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The Last Word for Now…

Filed under: — group @ 25 February 2005

Of possible interest to our readers, there was an interview yesterday on the BBC (“Today Programme”) regarding the supposed controversy about the “Hockey Stick”: A climate scientist Professor Michael Mann suggests global warming is caused by mankind (mp3 file). Also available on the BBC website is the real audio file of the interview.

How rapid-response works

Filed under: — group @ 24 February 2005

Nature this week published a letter from Dr. Huang (U. Mich) highlighting how this ‘brave new world’ of science blogging works. He writes:

I was concerned to find that … [a figure] included an outdated and erroneous reconstruction of borehole data. … In my view, the website should have used a later version … To be fair, the authors of the website added a correction after I drew their attention to this.

In an early post, we used a figure that contained a minor error regarding how a borehole temperature reconstruction had been scaled. This mistake had been properly corrected in the literature, and so this was indeed an oversight on our part. Dr Huang was kind enough to remind us of this and we amended the caption immediately to point this out and direct readers to the correction should they be interested. Since this mistake was not central to the point being made in the post, we left the original figure in place.

The Internet is nothing if not flexible, and unlike in journals where mistakes can persist an awfully long time, we are able to correct such problems very quickly. In this respect, Dr. Huang’s letter seems to indicate that things are actually working quite well here.

We would like to take this opportunity to re-iterate our commitment to getting the science right, and as importantly, getting it right in real-time. We welcome all corrections or clarifications and we will endeavour to fix any errors, great or small, as quickly as we can.

RealClimate

Why looking for global warming in the oceans is a good idea

Filed under: — gavin @ 23 February 2005 - (Français)

A lot of press and commentary came out this week concerning a presentation and press release from Tim Barnett and Scripps colleagues presenting at the AAAS meeting (The Independent, John Fleck ,(and again) David Appell…etc). Why did this get so much attention given that there is no actual paper yet?

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Dummies guide to the latest “Hockey Stick” controversy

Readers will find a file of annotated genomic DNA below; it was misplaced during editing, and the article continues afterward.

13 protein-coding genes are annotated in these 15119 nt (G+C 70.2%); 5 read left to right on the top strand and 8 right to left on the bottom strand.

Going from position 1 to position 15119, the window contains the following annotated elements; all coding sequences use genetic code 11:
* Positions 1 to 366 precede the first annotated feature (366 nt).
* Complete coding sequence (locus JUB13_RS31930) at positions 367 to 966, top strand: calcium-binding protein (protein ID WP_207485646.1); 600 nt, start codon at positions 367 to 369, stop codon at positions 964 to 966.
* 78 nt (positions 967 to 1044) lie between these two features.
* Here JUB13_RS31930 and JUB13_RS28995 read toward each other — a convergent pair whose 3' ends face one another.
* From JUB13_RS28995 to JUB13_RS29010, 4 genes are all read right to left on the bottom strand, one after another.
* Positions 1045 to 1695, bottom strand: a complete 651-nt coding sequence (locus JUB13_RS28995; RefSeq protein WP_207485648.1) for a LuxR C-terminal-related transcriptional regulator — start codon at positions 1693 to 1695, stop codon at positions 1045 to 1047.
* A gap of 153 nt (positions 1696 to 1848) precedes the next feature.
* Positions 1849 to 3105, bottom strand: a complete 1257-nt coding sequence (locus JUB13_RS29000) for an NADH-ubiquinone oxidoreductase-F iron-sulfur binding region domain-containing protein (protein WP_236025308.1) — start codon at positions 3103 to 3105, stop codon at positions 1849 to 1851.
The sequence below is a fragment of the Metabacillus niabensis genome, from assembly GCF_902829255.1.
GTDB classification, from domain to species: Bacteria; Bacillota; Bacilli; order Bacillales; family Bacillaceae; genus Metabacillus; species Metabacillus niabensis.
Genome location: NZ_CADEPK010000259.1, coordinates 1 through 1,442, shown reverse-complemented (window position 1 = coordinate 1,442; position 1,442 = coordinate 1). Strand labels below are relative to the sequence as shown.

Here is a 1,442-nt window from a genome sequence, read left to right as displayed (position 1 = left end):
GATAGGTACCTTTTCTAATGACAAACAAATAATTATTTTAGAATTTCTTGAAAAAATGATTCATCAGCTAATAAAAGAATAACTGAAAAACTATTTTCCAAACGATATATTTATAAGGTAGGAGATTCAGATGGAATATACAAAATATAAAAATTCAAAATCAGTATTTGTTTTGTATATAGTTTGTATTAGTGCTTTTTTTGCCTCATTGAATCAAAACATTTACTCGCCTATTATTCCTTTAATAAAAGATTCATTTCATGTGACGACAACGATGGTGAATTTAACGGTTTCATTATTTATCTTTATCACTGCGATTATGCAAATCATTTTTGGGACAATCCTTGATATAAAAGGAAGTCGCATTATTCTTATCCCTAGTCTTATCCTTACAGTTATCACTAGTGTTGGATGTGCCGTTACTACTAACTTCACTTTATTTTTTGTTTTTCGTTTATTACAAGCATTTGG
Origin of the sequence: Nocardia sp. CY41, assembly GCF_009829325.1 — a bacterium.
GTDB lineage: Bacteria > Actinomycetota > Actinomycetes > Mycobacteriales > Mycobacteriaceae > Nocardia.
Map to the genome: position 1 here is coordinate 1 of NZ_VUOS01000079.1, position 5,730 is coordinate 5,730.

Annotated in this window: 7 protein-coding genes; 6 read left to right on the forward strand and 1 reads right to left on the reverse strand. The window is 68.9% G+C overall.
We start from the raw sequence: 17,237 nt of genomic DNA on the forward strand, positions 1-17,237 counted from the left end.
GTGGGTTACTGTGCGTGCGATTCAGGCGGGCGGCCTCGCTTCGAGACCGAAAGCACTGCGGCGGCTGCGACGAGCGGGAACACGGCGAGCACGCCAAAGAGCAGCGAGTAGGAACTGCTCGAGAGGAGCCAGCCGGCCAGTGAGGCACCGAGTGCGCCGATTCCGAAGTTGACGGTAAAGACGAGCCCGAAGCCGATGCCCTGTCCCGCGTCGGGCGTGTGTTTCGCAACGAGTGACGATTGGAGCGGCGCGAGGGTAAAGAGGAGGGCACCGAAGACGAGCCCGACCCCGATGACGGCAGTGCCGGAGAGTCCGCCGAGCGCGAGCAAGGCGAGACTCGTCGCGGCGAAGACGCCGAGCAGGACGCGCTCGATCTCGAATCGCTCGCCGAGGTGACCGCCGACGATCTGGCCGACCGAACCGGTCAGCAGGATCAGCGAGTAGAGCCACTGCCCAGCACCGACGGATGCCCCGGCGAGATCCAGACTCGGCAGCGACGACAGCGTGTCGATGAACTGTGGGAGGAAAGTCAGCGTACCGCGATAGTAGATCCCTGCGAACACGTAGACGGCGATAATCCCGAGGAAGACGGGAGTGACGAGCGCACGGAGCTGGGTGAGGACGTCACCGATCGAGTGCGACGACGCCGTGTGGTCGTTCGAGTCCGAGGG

Filed under: — gavin @ 18 February 2005 - (Français)

by Gavin Schmidt and Caspar Amman

Due to popular demand, we have put together a ‘dummies guide’ which tries to describe what the actual issues are in the latest controversy, in language even our parents might understand. A pdf version is also available. More technical descriptions of the issues can be seen here and here.

This guide is in two parts, the first deals with the background to the technical issues raised by McIntyre and McKitrick (2005) (MM05), while the second part discusses the application of this to the original Mann, Bradley and Hughes (1998) (MBH98) reconstruction. The wider climate science context is discussed here, and the relationship to other recent reconstructions (the ‘Hockey Team’) can be seen here.

NB. All the data that were used in MBH98 are freely available for download at ftp://holocene.evsc.virginia.edu/pub/sdr/temp/nature/MANNETAL98/ (and also as supplementary data at Nature) along with a thorough description of the algorithm.

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People in, people out

Filed under: — gavin @ 18 February 2005

This is just to note some personnel changes at RealClimate. Amy Clement is unfortunately too overcommitted to be able to participate as much as she would like, and so is dropping out of the team. She states: “I fully support what the contributors of RealClimate are doing. It is a real service to both the community of climate scientists and to the general public”. To balance that, we welcome aboard paleoceanographer Thibault de Garidel (Rutgers) , who some francophiles may have noticed has been helping organise the French translations of some of the posts. And of course, if there are any other scientists out there who’d like to contribute, we would love to hear from you.


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